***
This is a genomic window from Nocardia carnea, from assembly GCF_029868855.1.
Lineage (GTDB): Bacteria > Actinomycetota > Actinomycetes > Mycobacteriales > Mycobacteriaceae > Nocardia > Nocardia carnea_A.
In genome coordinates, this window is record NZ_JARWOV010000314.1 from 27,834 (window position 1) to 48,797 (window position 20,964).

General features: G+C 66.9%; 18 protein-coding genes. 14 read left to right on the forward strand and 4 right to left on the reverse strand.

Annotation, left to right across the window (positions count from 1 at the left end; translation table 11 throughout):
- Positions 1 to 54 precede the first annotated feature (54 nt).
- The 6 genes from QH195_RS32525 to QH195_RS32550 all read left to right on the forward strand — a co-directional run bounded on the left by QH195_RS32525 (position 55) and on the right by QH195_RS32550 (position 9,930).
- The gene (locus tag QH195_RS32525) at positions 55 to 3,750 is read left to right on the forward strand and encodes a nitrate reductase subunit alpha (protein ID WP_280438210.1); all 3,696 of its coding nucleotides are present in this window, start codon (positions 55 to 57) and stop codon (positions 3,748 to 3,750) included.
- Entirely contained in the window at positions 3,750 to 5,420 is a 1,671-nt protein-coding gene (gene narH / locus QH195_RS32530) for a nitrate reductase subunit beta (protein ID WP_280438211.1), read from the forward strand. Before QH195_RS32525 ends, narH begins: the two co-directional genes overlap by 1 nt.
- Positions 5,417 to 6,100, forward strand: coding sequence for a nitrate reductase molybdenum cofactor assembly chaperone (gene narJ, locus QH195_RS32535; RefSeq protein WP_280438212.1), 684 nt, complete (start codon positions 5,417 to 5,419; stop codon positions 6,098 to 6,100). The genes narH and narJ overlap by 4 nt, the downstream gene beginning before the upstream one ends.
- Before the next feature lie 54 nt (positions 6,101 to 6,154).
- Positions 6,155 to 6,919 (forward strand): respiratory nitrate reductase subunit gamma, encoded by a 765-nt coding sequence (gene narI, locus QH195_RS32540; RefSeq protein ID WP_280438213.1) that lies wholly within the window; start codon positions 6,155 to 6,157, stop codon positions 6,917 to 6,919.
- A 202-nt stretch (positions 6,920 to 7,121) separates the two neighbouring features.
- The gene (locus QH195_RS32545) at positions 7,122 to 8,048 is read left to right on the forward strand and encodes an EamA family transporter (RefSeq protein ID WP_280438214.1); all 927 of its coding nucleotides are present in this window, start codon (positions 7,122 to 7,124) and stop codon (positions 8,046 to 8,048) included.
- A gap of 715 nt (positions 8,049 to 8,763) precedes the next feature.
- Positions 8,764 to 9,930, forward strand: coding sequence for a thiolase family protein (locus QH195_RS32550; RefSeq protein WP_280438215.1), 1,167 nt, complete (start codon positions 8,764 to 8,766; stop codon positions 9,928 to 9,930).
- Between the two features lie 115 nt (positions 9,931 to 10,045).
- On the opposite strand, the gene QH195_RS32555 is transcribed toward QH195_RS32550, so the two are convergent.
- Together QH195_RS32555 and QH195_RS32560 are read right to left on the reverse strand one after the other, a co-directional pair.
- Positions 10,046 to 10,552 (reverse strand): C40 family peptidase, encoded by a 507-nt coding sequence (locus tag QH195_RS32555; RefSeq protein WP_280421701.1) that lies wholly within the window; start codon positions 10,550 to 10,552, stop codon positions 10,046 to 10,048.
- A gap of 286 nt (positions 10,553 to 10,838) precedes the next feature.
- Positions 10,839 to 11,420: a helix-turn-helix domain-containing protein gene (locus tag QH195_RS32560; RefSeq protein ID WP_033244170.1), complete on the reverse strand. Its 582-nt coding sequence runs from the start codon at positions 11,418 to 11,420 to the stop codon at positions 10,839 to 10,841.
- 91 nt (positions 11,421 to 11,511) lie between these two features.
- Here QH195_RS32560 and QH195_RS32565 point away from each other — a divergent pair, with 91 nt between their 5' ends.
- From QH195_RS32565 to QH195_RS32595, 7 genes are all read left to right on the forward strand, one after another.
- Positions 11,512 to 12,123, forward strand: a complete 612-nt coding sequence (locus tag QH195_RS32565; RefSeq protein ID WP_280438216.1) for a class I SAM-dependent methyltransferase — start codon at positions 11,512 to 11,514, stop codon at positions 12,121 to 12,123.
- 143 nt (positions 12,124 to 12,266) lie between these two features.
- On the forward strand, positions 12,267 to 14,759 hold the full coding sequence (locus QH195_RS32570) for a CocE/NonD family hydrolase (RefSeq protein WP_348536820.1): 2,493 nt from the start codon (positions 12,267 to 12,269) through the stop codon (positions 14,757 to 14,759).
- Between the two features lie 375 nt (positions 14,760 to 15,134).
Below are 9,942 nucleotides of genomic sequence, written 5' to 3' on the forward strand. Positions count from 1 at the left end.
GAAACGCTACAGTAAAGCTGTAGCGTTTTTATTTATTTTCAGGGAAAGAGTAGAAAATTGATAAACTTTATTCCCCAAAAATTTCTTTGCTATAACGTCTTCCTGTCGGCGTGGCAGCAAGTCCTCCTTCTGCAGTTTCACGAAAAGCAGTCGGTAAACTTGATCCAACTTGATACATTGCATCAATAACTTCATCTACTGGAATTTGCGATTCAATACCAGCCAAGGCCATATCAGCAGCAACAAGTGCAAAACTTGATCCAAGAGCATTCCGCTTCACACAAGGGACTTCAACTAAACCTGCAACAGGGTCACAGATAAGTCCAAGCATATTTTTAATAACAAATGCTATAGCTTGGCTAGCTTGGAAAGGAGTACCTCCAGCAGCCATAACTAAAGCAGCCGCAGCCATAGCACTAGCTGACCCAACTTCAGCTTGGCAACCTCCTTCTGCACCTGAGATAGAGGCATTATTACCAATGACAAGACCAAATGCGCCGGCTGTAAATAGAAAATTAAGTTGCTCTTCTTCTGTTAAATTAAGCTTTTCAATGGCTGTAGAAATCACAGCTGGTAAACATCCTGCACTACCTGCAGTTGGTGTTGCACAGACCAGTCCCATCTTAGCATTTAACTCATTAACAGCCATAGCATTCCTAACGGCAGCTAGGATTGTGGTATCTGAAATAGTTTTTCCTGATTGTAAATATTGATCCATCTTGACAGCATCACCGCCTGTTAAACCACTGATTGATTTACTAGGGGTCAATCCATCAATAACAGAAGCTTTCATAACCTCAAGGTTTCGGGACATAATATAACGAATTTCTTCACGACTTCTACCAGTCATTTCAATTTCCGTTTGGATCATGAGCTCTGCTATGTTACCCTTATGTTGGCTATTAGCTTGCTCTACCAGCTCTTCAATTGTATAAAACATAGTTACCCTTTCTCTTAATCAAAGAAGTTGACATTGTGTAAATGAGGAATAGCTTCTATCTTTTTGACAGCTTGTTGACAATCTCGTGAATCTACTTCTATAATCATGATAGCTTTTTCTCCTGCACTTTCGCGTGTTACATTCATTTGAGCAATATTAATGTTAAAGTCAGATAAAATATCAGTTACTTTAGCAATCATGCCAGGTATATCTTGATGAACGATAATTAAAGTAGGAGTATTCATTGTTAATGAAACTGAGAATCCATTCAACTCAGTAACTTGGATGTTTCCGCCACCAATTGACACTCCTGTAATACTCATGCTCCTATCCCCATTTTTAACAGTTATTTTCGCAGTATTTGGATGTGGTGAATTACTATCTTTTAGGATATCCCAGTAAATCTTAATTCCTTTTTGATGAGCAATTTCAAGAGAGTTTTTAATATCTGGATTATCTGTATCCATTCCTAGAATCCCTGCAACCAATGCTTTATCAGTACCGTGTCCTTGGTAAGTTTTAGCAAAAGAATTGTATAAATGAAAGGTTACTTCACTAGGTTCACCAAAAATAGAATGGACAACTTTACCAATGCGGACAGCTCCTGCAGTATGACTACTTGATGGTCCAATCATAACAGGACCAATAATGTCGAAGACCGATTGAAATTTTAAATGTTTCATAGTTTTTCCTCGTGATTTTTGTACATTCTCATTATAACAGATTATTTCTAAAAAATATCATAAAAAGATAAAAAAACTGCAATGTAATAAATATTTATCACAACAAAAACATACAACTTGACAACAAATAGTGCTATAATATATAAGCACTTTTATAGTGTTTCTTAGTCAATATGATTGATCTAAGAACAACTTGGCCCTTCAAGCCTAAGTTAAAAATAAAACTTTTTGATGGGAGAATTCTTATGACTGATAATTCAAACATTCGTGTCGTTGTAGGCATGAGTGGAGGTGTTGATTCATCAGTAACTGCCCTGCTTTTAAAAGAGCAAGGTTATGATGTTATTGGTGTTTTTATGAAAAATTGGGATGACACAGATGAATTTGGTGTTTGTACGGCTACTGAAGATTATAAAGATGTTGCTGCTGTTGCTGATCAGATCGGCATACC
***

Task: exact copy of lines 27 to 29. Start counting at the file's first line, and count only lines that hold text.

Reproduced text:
- 143 nt (positions 12,124 to 12,266) lie between these two features.
- On the forward strand, positions 12,267 to 14,759 hold the full coding sequence (locus QH195_RS32570) for a CocE/NonD family hydrolase (RefSeq protein WP_348536820.1): 2,493 nt from the start codon (positions 12,267 to 12,269) through the stop codon (positions 14,757 to 14,759).
- Between the two features lie 375 nt (positions 14,760 to 15,134).